CAIRO: An Egyptian rights group has condemned the “escalation of the systematic crackdown” on students by Egypt’s State Security Investigations apparatus.
The Arab Network for Human Rights Information (ANHRI) said in a statement issued Saturday that 18-year-old Ibrahim Megahed was arrested after posting a wall journal — a student magazine posted on faculty notice boards — of the Qwesna technical institute, Menufiya, in which he is a student.
The wall journal discussed “the risks threatening the Al-Aqsa Mosque due to the violations committed by the Israeli occupation forces,” ANHRI says. Megahed was allegedly physically abused during his arrest on campus, and is currently being held in Damanhour prison — in defiance of a public prosecution release order, ANHRI says.
According to ANHRI lawyer Rawda Ahmed, a complaint against Megahed’s continuing detention was filed with the public prosecution office yesterday afternoon.
The ANHRI statement also says that three engineering students from the Zagazig University — Ibrahim Ali Farag, Mohamed Samir and Mohamed Nasr Ahmed — disappeared last week. The NGO describes their disappearance as a step taken “in case they take part in protests against the continuing arrest of students who express anger over the Israeli aggression against the Al-Aqsa Mosque.”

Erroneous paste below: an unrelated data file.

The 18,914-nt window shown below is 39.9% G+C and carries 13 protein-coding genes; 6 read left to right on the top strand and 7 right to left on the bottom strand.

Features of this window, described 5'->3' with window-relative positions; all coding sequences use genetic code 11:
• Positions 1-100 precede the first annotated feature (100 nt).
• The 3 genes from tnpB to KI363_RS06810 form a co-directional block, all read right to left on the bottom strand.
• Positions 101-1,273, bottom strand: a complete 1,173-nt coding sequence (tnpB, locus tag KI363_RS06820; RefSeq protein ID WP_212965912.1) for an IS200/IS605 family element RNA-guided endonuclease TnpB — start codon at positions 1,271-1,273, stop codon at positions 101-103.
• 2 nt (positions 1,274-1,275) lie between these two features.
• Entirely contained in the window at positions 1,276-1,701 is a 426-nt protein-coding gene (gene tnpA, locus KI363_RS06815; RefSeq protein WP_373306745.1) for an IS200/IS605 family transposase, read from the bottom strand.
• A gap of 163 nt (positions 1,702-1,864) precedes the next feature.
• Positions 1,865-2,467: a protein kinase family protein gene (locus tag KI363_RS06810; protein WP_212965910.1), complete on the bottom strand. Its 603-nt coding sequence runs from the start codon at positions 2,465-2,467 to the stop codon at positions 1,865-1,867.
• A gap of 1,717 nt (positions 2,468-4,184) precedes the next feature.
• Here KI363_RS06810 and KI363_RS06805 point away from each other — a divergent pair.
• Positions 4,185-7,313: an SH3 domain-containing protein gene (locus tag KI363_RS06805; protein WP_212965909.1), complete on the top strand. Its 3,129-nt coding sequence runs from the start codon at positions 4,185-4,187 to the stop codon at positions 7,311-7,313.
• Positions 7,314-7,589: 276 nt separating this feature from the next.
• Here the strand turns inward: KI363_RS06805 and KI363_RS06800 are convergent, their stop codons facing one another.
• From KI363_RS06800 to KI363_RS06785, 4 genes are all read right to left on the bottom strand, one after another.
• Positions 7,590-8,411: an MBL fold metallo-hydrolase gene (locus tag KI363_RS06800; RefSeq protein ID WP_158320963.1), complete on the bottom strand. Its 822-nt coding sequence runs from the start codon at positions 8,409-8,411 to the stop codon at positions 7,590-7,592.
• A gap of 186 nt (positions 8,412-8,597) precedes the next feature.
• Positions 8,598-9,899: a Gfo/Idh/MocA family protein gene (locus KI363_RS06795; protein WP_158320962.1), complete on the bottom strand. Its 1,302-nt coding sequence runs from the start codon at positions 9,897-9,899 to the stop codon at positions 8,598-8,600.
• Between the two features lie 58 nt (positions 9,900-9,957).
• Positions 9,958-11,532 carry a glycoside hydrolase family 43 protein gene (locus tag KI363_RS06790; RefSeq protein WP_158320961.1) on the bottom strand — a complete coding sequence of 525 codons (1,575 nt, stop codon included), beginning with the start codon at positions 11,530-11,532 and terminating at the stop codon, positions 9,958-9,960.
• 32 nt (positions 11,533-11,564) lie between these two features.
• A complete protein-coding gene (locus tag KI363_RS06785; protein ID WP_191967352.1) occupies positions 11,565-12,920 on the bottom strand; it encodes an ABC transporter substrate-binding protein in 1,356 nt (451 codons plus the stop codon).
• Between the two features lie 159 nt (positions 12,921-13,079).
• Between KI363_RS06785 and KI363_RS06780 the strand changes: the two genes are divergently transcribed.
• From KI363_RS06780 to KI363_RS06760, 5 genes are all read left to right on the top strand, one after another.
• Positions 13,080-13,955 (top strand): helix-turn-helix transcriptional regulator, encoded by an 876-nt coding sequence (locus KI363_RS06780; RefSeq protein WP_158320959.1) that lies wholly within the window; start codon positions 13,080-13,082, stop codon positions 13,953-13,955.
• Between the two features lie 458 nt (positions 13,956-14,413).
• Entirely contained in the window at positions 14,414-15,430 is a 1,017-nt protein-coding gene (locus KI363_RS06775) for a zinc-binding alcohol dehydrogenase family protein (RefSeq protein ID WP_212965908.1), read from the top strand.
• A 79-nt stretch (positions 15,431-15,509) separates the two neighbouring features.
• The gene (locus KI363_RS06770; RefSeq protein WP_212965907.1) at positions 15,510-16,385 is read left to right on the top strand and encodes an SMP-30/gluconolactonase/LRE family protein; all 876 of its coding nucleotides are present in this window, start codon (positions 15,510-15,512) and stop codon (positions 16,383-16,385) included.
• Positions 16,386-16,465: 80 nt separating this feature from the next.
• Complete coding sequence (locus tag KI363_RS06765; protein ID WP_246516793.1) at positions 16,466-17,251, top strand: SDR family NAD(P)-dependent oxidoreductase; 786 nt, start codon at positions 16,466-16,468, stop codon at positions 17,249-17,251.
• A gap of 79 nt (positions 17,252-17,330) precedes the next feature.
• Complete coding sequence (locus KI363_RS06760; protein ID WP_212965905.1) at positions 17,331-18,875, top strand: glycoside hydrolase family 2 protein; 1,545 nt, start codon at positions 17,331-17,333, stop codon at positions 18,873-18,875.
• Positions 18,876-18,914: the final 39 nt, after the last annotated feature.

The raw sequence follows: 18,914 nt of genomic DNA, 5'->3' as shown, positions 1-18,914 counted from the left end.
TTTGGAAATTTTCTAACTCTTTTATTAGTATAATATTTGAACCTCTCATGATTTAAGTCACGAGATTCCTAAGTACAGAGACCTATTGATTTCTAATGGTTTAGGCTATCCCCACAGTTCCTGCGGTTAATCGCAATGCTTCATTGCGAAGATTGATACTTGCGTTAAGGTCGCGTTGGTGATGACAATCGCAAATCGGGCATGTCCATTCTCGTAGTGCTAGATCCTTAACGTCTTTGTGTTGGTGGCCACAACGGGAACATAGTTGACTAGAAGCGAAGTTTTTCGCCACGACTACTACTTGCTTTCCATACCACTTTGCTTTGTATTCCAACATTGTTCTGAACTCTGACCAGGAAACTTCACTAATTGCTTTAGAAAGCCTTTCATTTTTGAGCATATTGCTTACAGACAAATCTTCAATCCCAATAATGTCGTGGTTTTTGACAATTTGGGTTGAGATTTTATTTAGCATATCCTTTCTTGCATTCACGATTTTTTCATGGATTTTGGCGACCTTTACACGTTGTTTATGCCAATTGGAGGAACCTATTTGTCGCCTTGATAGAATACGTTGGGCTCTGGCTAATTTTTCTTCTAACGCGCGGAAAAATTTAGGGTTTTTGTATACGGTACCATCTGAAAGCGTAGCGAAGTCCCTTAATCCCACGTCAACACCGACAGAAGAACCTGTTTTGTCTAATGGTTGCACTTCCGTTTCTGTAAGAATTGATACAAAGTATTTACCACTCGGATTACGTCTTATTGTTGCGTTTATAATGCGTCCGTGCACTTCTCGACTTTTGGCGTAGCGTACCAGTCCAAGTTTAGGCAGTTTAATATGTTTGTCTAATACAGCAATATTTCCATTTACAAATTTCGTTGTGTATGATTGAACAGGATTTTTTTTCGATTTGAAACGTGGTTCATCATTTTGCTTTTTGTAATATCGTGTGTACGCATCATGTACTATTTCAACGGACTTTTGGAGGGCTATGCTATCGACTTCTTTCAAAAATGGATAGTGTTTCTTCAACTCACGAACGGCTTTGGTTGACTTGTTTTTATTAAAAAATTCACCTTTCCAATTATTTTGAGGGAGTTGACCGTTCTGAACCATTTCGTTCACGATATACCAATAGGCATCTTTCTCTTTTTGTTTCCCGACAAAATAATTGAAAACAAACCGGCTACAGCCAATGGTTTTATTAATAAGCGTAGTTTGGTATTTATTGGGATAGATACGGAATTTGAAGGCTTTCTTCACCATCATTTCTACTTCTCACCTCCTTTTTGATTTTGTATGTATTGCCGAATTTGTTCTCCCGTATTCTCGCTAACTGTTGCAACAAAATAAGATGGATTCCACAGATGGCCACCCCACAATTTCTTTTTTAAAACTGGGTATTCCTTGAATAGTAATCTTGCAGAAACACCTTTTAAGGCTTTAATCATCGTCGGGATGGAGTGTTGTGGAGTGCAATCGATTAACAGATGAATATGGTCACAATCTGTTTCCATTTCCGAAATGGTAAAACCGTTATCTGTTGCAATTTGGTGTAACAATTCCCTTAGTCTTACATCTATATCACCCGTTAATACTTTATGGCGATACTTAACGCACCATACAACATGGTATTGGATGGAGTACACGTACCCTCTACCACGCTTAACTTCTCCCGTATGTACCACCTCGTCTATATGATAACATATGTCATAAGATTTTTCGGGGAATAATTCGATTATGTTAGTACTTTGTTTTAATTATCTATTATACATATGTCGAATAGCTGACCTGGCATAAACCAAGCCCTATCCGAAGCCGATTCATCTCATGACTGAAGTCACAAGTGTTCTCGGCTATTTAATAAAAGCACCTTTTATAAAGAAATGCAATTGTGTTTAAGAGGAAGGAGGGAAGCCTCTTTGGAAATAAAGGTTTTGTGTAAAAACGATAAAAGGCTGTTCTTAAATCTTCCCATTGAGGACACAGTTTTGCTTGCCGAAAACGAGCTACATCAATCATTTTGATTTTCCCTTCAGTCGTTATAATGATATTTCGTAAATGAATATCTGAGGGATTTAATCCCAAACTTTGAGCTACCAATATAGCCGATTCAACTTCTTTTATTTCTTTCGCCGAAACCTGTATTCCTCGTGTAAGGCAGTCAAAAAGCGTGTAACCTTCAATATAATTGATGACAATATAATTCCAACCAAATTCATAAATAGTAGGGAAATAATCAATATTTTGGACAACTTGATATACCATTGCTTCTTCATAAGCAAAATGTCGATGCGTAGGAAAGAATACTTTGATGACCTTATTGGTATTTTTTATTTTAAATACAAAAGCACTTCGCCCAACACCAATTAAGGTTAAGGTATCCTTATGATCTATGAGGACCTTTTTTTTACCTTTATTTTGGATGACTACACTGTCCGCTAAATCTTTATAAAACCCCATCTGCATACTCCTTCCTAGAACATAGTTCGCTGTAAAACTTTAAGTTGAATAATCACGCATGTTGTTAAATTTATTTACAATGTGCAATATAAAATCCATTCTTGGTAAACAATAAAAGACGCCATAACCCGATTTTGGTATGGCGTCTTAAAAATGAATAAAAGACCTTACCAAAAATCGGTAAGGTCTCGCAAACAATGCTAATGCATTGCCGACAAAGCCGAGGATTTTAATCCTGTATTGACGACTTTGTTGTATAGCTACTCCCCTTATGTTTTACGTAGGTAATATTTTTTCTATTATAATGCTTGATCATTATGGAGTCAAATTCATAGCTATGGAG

“The law no longer has any value in the eyes of the state security apparatus,” ANHRI says in its statement, adding “only in Egypt would a student be arrested for a wall journal.”
The April 6 Youth movement reported last week that two of its members, Maha El-Khadrawy and Mahmoud Samy were targeted by state security officers for their involvement in gathering signatures for a petition calling for constitutional change spearheaded by former IAEA chief Mohamed ElBaradei.
Human rights lawyer Mohamed Abdelaziz however, disagrees that recent weeks have seen an escalation in student arrests, telling Daily News Egypt that “students are continually targeted, especially members of political Islamic groups”.
“We can only talk of an escalation when there is an increased number of arrests on a regular basis,” Abdelaziz said.
Abdelaziz warned however that while escalated arrest campaigns “have not yet begun in earnest…they will begin” as Egypt gears up for the parliamentary and presidential elections scheduled to be held this year and in 2011 respectively.